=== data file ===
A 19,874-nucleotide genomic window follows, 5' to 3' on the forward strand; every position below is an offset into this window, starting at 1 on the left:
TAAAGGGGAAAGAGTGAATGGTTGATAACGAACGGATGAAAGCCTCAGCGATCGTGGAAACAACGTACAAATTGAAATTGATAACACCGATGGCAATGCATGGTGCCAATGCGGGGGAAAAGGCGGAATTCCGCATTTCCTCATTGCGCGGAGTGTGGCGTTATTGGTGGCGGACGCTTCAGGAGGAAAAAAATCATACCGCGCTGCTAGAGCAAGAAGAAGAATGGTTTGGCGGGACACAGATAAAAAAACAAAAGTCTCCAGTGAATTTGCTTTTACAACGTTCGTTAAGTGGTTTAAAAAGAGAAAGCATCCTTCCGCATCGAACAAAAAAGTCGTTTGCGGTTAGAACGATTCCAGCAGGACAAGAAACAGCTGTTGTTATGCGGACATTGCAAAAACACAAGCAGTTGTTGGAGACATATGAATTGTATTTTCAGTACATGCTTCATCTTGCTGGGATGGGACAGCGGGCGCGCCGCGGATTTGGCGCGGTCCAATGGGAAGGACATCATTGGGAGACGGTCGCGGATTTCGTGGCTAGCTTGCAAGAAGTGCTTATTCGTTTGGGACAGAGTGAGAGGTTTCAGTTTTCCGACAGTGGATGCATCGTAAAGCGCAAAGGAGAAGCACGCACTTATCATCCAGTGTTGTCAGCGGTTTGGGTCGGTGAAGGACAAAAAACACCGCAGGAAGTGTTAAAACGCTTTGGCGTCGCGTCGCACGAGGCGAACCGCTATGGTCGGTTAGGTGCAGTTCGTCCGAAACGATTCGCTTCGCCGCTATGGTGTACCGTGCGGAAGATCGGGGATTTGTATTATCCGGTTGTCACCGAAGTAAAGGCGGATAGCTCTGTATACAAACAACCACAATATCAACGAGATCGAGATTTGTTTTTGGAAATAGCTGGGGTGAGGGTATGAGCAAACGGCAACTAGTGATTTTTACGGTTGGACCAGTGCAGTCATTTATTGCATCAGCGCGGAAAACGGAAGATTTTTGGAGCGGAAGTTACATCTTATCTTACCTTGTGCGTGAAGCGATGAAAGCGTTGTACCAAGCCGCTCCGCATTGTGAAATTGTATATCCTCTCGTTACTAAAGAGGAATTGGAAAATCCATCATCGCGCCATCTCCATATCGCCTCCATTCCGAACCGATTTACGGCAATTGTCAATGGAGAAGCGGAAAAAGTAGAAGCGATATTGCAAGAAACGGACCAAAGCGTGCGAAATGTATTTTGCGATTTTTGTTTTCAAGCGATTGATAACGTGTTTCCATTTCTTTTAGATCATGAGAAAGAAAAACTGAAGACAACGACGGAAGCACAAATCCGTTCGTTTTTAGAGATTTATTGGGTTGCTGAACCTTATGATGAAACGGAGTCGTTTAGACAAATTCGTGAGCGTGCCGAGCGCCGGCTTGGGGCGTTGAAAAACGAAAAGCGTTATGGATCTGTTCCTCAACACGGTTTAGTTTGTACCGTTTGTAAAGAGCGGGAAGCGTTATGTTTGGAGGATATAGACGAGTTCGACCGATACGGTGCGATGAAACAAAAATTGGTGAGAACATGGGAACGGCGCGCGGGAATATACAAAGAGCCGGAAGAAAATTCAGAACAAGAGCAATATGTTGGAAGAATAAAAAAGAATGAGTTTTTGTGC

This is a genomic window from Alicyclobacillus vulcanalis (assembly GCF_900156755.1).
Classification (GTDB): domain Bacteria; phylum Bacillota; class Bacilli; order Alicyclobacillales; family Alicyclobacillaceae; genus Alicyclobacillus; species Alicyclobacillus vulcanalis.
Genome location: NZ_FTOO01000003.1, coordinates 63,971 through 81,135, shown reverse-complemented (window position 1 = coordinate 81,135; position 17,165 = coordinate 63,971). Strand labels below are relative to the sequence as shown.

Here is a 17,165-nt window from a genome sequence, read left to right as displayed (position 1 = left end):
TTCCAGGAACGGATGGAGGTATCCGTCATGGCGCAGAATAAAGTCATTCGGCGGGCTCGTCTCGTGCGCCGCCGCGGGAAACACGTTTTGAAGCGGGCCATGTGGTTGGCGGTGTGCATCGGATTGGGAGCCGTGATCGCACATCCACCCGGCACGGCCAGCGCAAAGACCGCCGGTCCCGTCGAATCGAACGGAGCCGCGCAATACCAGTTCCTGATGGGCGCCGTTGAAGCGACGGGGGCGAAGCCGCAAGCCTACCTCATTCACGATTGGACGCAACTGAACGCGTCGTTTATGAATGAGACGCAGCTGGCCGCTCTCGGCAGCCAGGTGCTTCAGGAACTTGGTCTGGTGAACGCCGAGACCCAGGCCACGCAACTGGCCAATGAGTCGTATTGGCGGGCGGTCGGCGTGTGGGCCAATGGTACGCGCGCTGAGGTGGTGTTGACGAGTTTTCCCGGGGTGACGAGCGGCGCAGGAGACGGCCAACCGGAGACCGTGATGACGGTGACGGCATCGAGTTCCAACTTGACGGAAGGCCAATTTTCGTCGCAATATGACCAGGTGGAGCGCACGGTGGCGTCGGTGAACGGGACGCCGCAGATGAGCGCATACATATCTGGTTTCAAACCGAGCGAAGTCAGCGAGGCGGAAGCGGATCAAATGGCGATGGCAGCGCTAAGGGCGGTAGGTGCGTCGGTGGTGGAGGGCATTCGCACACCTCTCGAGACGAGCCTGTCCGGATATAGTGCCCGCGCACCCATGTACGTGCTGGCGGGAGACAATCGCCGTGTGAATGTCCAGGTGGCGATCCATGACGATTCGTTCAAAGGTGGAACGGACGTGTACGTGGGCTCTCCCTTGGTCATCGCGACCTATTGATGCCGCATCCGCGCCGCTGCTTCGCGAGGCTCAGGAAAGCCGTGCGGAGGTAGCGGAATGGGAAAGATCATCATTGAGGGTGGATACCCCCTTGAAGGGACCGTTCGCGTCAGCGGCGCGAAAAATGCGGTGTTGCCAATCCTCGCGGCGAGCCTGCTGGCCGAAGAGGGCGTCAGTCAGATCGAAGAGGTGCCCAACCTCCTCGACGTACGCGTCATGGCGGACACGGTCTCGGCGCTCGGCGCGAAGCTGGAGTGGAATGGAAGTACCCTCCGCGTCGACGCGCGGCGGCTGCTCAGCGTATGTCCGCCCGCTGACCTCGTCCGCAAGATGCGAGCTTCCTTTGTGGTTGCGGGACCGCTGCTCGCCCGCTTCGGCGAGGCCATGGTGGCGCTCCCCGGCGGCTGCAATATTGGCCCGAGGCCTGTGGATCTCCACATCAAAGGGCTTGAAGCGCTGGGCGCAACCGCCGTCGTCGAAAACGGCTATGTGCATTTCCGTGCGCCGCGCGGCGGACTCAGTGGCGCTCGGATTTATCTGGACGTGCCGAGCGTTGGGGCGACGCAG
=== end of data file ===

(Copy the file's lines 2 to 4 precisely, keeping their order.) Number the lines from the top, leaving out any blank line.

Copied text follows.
TAAAGGGGAAAGAGTGAATGGTTGATAACGAACGGATGAAAGCCTCAGCGATCGTGGAAACAACGTACAAATTGAAATTGATAACACCGATGGCAATGCATGGTGCCAATGCGGGGGAAAAGGCGGAATTCCGCATTTCCTCATTGCGCGGAGTGTGGCGTTATTGGTGGCGGACGCTTCAGGAGGAAAAAAATCATACCGCGCTGCTAGAGCAAGAAGAAGAATGGTTTGGCGGGACACAGATAAAAAAACAAAAGTCTCCAGTGAATTTGCTTTTACAACGTTCGTTAAGTGGTTTAAAAAGAGAAAGCATCCTTCCGCATCGAACAAAAAAGTCGTTTGCGGTTAGAACGATTCCAGCAGGACAAGAAACAGCTGTTGTTATGCGGACATTGCAAAAACACAAGCAGTTGTTGGAGACATATGAATTGTATTTTCAGTACATGCTTCATCTTGCTGGGATGGGACAGCGGGCGCGCCGCGGATTTGGCGCGGTCCAATGGGAAGGACATCATTGGGAGACGGTCGCGGATTTCGTGGCTAGCTTGCAAGAAGTGCTTATTCGTTTGGGACAGAGTGAGAGGTTTCAGTTTTCCGACAGTGGATGCATCGTAAAGCGCAAAGGAGAAGCACGCACTTATCATCCAGTGTTGTCAGCGGTTTGGGTCGGTGAAGGACAAAAAACACCGCAGGAAGTGTTAAAACGCTTTGGCGTCGCGTCGCACGAGGCGAACCGCTATGGTCGGTTAGGTGCAGTTCGTCCGAAACGATTCGCTTCGCCGCTATGGTGTACCGTGCGGAAGATCGGGGATTTGTATTATCCGGTTGTCACCGAAGTAAAGGCGGATAGCTCTGTATACAAACAACCACAATATCAACGAGATCGAGATTTGTTTTTGGAAATAGCTGGGGTGAGGGTATGAGCAAACGGCAACTAGTGATTTTTACGGTTGGACCAGTGCAGTCATTTATTGCATCAGCGCGGAAAACGGAAGATTTTTGGAGCGGAAGTTACATCTTATCTTACCTTGTGCGTGAAGCGATGAAAGCGTTGTACCAAGCCGCTCCGCATTGTGAAATTGTATATCCTCTCGTTACTAAAGAGGAATTGGAAAATCCATCATCGCGCCATCTCCATATCGCCTCCATTCCGAACCGATTTACGGCAATTGTCAATGGAGAAGCGGAAAAAGTAGAAGCGATATTGCAAGAAACGGACCAAAGCGTGCGAAATGTATTTTGCGATTTTTGTTTTCAAGCGATTGATAACGTGTTTCCATTTCTTTTAGATCATGAGAAAGAAAAACTGAAGACAACGACGGAAGCACAAATCCGTTCGTTTTTAGAGATTTATTGGGTTGCTGAACCTTATGATGAAACGGAGTCGTTTAGACAAATTCGTGAGCGTGCCGAGCGCCGGCTTGGGGCGTTGAAAAACGAAAAGCGTTATGGATCTGTTCCTCAACACGGTTTAGTTTGTACCGTTTGTAAAGAGCGGGAAGCGTTATGTTTGGAGGATATAGACGAGTTCGACCGATACGGTGCGATGAAACAAAAATTGGTGAGAACATGGGAACGGCGCGCGGGAATATACAAAGAGCCGGAAGAAAATTCAGAACAAGAGCAATATGTTGGAAGAATAAAAAAGAATGAGTTTTTGTGC

This is a genomic window from Alicyclobacillus vulcanalis (assembly GCF_900156755.1).
Classification (GTDB): domain Bacteria; phylum Bacillota; class Bacilli; order Alicyclobacillales; family Alicyclobacillaceae; genus Alicyclobacillus; species Alicyclobacillus vulcanalis.